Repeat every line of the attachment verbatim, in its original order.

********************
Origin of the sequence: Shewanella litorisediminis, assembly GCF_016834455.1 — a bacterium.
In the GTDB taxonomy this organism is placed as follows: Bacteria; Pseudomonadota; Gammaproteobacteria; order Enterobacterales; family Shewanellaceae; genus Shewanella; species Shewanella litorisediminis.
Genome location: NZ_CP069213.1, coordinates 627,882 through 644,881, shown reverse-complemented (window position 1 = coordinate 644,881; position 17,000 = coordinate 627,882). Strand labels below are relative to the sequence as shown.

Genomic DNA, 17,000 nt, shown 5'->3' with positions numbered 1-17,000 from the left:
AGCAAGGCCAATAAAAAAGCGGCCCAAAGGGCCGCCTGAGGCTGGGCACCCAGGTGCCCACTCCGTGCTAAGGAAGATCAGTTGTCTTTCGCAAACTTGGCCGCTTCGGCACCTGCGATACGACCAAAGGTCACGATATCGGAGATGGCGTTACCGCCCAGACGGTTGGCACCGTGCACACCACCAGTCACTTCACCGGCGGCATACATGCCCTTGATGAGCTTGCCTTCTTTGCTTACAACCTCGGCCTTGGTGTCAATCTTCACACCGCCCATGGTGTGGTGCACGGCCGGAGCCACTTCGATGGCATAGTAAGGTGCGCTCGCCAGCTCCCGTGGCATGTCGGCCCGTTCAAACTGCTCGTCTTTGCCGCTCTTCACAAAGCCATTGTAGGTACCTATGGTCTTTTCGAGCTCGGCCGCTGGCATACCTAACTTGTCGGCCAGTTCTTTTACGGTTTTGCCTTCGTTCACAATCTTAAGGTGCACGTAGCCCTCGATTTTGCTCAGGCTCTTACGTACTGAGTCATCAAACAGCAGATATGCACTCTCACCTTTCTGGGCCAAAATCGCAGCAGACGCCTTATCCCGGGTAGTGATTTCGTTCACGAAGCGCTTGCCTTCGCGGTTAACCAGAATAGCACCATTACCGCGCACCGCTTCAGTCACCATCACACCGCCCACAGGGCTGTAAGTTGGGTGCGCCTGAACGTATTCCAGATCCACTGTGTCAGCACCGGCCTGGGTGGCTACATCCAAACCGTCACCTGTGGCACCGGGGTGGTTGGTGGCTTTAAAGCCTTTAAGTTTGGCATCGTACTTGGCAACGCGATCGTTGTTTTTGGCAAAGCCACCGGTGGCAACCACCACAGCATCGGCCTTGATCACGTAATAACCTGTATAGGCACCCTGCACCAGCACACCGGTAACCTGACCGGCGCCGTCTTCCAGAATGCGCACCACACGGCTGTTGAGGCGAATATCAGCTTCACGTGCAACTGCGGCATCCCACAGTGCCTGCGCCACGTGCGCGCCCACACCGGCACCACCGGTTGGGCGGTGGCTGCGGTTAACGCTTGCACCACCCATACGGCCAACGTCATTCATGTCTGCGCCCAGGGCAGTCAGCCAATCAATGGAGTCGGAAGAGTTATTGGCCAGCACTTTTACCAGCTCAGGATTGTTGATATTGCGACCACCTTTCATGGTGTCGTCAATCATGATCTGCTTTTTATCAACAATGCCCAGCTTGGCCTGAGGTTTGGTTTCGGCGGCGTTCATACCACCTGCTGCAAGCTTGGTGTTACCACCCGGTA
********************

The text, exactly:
Origin of the sequence: Shewanella litorisediminis, assembly GCF_016834455.1 — a bacterium.
In the GTDB taxonomy this organism is placed as follows: Bacteria; Pseudomonadota; Gammaproteobacteria; order Enterobacterales; family Shewanellaceae; genus Shewanella; species Shewanella litorisediminis.
Genome location: NZ_CP069213.1, coordinates 627,882 through 644,881, shown reverse-complemented (window position 1 = coordinate 644,881; position 17,000 = coordinate 627,882). Strand labels below are relative to the sequence as shown.

Genomic DNA, 17,000 nt, shown 5'->3' with positions numbered 1-17,000 from the left:
AGCAAGGCCAATAAAAAAGCGGCCCAAAGGGCCGCCTGAGGCTGGGCACCCAGGTGCCCACTCCGTGCTAAGGAAGATCAGTTGTCTTTCGCAAACTTGGCCGCTTCGGCACCTGCGATACGACCAAAGGTCACGATATCGGAGATGGCGTTACCGCCCAGACGGTTGGCACCGTGCACACCACCAGTCACTTCACCGGCGGCATACATGCCCTTGATGAGCTTGCCTTCTTTGCTTACAACCTCGGCCTTGGTGTCAATCTTCACACCGCCCATGGTGTGGTGCACGGCCGGAGCCACTTCGATGGCATAGTAAGGTGCGCTCGCCAGCTCCCGTGGCATGTCGGCCCGTTCAAACTGCTCGTCTTTGCCGCTCTTCACAAAGCCATTGTAGGTACCTATGGTCTTTTCGAGCTCGGCCGCTGGCATACCTAACTTGTCGGCCAGTTCTTTTACGGTTTTGCCTTCGTTCACAATCTTAAGGTGCACGTAGCCCTCGATTTTGCTCAGGCTCTTACGTACTGAGTCATCAAACAGCAGATATGCACTCTCACCTTTCTGGGCCAAAATCGCAGCAGACGCCTTATCCCGGGTAGTGATTTCGTTCACGAAGCGCTTGCCTTCGCGGTTAACCAGAATAGCACCATTACCGCGCACCGCTTCAGTCACCATCACACCGCCCACAGGGCTGTAAGTTGGGTGCGCCTGAACGTATTCCAGATCCACTGTGTCAGCACCGGCCTGGGTGGCTACATCCAAACCGTCACCTGTGGCACCGGGGTGGTTGGTGGCTTTAAAGCCTTTAAGTTTGGCATCGTACTTGGCAACGCGATCGTTGTTTTTGGCAAAGCCACCGGTGGCAACCACCACAGCATCGGCCTTGATCACGTAATAACCTGTATAGGCACCCTGCACCAGCACACCGGTAACCTGACCGGCGCCGTCTTCCAGAATGCGCACCACACGGCTGTTGAGGCGAATATCAGCTTCACGTGCAACTGCGGCATCCCACAGTGCCTGCGCCACGTGCGCGCCCACACCGGCACCACCGGTTGGGCGGTGGCTGCGGTTAACGCTTGCACCACCCATACGGCCAACGTCATTCATGTCTGCGCCCAGGGCAGTCAGCCAATCAATGGAGTCGGAAGAGTTATTGGCCAGCACTTTTACCAGCTCAGGATTGTTGATATTGCGACCACCTTTCATGGTGTCGTCAATCATGATCTGCTTTTTATCAACAATGCCCAGCTTGGCCTGAGGTTTGGTTTCGGCGGCGTTCATACCACCTGCTGCAAGCTTGGTGTTACCACCCGGTA